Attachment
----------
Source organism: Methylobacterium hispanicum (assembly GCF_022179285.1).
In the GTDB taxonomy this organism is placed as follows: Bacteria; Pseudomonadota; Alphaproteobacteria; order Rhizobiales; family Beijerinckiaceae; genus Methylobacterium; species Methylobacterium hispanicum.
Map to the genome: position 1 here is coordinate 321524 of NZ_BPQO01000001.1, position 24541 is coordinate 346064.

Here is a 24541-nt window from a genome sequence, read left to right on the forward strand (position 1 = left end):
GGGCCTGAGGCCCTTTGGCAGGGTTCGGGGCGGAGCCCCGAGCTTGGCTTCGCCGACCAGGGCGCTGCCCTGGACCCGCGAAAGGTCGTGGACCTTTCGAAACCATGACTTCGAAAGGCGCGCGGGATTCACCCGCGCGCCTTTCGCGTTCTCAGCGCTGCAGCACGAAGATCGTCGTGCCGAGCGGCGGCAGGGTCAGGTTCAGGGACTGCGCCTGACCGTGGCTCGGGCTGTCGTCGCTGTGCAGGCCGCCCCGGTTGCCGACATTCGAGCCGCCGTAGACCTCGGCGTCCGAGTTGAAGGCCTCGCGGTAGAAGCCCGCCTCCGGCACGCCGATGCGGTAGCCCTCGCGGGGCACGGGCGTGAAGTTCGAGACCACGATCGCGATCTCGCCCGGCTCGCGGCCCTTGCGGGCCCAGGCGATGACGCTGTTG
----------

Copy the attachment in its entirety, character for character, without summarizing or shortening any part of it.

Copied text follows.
Source organism: Methylobacterium hispanicum (assembly GCF_022179285.1).
In the GTDB taxonomy this organism is placed as follows: Bacteria; Pseudomonadota; Alphaproteobacteria; order Rhizobiales; family Beijerinckiaceae; genus Methylobacterium; species Methylobacterium hispanicum.
Map to the genome: position 1 here is coordinate 321524 of NZ_BPQO01000001.1, position 24541 is coordinate 346064.

Here is a 24541-nt window from a genome sequence, read left to right on the forward strand (position 1 = left end):
GGGCCTGAGGCCCTTTGGCAGGGTTCGGGGCGGAGCCCCGAGCTTGGCTTCGCCGACCAGGGCGCTGCCCTGGACCCGCGAAAGGTCGTGGACCTTTCGAAACCATGACTTCGAAAGGCGCGCGGGATTCACCCGCGCGCCTTTCGCGTTCTCAGCGCTGCAGCACGAAGATCGTCGTGCCGAGCGGCGGCAGGGTCAGGTTCAGGGACTGCGCCTGACCGTGGCTCGGGCTGTCGTCGCTGTGCAGGCCGCCCCGGTTGCCGACATTCGAGCCGCCGTAGACCTCGGCGTCCGAGTTGAAGGCCTCGCGGTAGAAGCCCGCCTCCGGCACGCCGATGCGGTAGCCCTCGCGGGGCACGGGCGTGAAGTTCGAGACCACGATCGCGATCTCGCCCGGCTCGCGGCCCTTGCGGGCCCAGGCGATGACGCTGTTG